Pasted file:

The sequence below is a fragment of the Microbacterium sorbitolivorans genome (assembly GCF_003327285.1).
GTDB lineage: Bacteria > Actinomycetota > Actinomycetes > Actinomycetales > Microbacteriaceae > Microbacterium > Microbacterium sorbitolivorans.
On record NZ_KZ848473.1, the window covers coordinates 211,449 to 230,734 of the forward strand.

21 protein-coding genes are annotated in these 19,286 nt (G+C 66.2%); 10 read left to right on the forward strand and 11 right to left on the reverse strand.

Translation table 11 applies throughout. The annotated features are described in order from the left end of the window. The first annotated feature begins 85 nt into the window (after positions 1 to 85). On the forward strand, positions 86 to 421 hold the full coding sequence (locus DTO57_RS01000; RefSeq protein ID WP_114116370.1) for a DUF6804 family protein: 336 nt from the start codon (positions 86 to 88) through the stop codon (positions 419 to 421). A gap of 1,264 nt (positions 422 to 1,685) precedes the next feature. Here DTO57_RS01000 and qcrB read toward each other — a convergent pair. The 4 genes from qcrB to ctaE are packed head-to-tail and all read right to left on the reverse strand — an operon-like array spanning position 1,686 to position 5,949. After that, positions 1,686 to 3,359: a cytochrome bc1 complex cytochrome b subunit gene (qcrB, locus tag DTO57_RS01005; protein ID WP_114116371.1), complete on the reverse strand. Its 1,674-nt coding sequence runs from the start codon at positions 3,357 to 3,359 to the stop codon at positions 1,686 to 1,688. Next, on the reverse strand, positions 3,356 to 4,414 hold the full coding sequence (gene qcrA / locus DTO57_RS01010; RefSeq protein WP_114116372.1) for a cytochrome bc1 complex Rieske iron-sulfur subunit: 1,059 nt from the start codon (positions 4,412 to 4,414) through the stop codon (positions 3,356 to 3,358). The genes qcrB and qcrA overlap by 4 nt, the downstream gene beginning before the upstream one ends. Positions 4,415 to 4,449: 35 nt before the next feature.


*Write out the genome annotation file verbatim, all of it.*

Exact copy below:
The sequence below is a fragment of the Microbacterium sorbitolivorans genome (assembly GCF_003327285.1).
GTDB lineage: Bacteria > Actinomycetota > Actinomycetes > Actinomycetales > Microbacteriaceae > Microbacterium > Microbacterium sorbitolivorans.
On record NZ_KZ848473.1, the window covers coordinates 211,449 to 230,734 of the forward strand.

21 protein-coding genes are annotated in these 19,286 nt (G+C 66.2%); 10 read left to right on the forward strand and 11 right to left on the reverse strand.

Translation table 11 applies throughout. The annotated features are described in order from the left end of the window. The first annotated feature begins 85 nt into the window (after positions 1 to 85). On the forward strand, positions 86 to 421 hold the full coding sequence (locus DTO57_RS01000; RefSeq protein ID WP_114116370.1) for a DUF6804 family protein: 336 nt from the start codon (positions 86 to 88) through the stop codon (positions 419 to 421). A gap of 1,264 nt (positions 422 to 1,685) precedes the next feature. Here DTO57_RS01000 and qcrB read toward each other — a convergent pair. The 4 genes from qcrB to ctaE are packed head-to-tail and all read right to left on the reverse strand — an operon-like array spanning position 1,686 to position 5,949. After that, positions 1,686 to 3,359: a cytochrome bc1 complex cytochrome b subunit gene (qcrB, locus tag DTO57_RS01005; protein ID WP_114116371.1), complete on the reverse strand. Its 1,674-nt coding sequence runs from the start codon at positions 3,357 to 3,359 to the stop codon at positions 1,686 to 1,688. Next, on the reverse strand, positions 3,356 to 4,414 hold the full coding sequence (gene qcrA / locus DTO57_RS01010; RefSeq protein WP_114116372.1) for a cytochrome bc1 complex Rieske iron-sulfur subunit: 1,059 nt from the start codon (positions 4,412 to 4,414) through the stop codon (positions 3,356 to 3,358). The genes qcrB and qcrA overlap by 4 nt, the downstream gene beginning before the upstream one ends. Positions 4,415 to 4,449: 35 nt before the next feature.